*Mechanical and early area spoilers for Elden Ring*
When did you last hold a map? Not the one on your phone that tells you which bus to get but like, a map, brother. Real maps, as an answer to questions like ‘where am I?’ and ‘where should I go?’; as seen in glovebox bound A to Zs and Lonely Planet city guides, are an absolute wilderness of oblique iconography and inhospitable terrain.
Strange then that in video games, the form of entertainment in which exploring vast new locations is openly encouraged and often necessary, maps have become a bit redundant. Players are quick to cite the influence of Ubisoft open world game design as the root of this, but the truth is they were only the first of the big publishers to nail it, it’s taken hundreds of games from dozens of developers over time to arrive at the model we have today, in which maps and their associated waypoints have become big, flat to-do lists. See that mountain over there? You can fast travel to it.
But Elden Ring, ohhh Elden Ring. One of the fascinating things about the evolution of FromSoftware’s core gameplay that Elden Ring represents is seeing the things they’re doing for the first time, which includes drawing up their first map. Think how you, as a mere hollow, committed the backways and rooftops of the Undead Burg to memory, or how you mentally rehearsed the unlocked shortcuts of Yharnam to plot the most efficient route between lamps – piecing the 3D space of these worlds together in your mind (or, for the very curious, viewing a ripped model) is one of the pure joys of the series – surely showing us the whole world from above risks diminishing this? Impressively, with their very first attempt FromSoft found a way around this, and the key to its success is this: they didn’t give you a video game map, they gave you a map.
Elden Ring’s map is not a scaled 3D model, or a view of the real time game world from above, instead it’s a hand drawn approximation of the Lands Between in which individual settlements, structures, and points of interest are shown only as rough inked outlines until your curiosity pulls you in their direction. One key tenet of FromSoft games that runs counter to the work of their peers is that they don’t freak out about the possibility that players are going to miss things, so they only signpost gently. Elden Ring’s map is a logical extension of this: that suspicious looking outcrop you just spotted could be a small ruin containing a chest, or it could be something much, much larger. They also take a unique approach to scale, in that on first seeing the unpopulated map canvas you may presume that the act of filling this space will reveal the entire game world, yet several sweeping reveals and resets later you begin to question exactly where the edges of this space are, surely it can’t get any bigger?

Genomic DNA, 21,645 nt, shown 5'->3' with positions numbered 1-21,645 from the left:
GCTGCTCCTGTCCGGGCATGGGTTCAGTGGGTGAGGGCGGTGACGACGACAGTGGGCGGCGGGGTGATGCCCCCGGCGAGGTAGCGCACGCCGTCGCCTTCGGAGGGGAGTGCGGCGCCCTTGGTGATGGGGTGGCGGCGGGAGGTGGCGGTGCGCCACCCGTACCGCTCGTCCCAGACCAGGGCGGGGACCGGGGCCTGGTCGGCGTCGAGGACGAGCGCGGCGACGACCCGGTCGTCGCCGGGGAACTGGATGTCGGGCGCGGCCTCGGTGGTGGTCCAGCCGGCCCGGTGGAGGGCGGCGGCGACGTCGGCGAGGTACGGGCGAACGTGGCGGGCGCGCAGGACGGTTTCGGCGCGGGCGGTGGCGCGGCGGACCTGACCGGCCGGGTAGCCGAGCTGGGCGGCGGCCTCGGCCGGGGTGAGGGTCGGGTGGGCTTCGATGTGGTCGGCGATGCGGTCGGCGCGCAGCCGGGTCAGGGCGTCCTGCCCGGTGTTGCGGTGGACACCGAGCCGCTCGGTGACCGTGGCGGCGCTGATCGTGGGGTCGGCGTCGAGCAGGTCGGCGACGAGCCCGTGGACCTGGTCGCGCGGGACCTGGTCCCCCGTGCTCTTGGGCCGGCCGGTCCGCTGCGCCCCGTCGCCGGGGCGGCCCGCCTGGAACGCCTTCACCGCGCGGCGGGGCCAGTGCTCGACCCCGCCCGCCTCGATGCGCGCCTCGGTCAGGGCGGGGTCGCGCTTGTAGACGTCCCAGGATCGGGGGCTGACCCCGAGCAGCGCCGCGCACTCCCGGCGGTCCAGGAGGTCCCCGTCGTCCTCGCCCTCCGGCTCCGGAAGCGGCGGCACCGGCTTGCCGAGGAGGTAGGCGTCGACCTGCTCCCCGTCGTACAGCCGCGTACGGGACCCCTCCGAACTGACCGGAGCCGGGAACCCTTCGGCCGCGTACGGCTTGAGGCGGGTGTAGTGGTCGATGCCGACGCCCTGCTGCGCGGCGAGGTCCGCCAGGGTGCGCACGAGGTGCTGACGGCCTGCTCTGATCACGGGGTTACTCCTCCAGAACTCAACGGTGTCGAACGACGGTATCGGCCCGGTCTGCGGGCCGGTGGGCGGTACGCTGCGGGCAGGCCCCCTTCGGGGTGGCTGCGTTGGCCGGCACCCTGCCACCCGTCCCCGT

The game is not so obtuse as to provide no navigational help at all, the guiding lights of grace provide just enough ambiguous directional cues, and a post launch update added NPC locations. Aside from these, the player is left to their own interpretation of the world and, after a short time growing accustomed to it, something special happens: we begin to use Elden Ring’s map like a real map – placing pins in it to highlight overpowered foes and unexplored caverns, and scrutinising the land itself, not just the icons above it, to scour for potential adventures.
The contradiction of many modern open world games is that we’re given a broad area to explore, and immediately shown where most of the points of interest are, at which point exploration for the sake of the intrinsic fun of doing so feels perfunctory, as though the developer has hijacked our inner GPS, pulling at us to turn around at the nearest opportunity. Elden Ring has given us a world that genuinely rewards exploration, and trusts us to be smart enough to ascertain this ourselves, by foot and hoof.
Words: Luke Jackson
Catch up on last week’s instalment of The Tarnished Diaries here.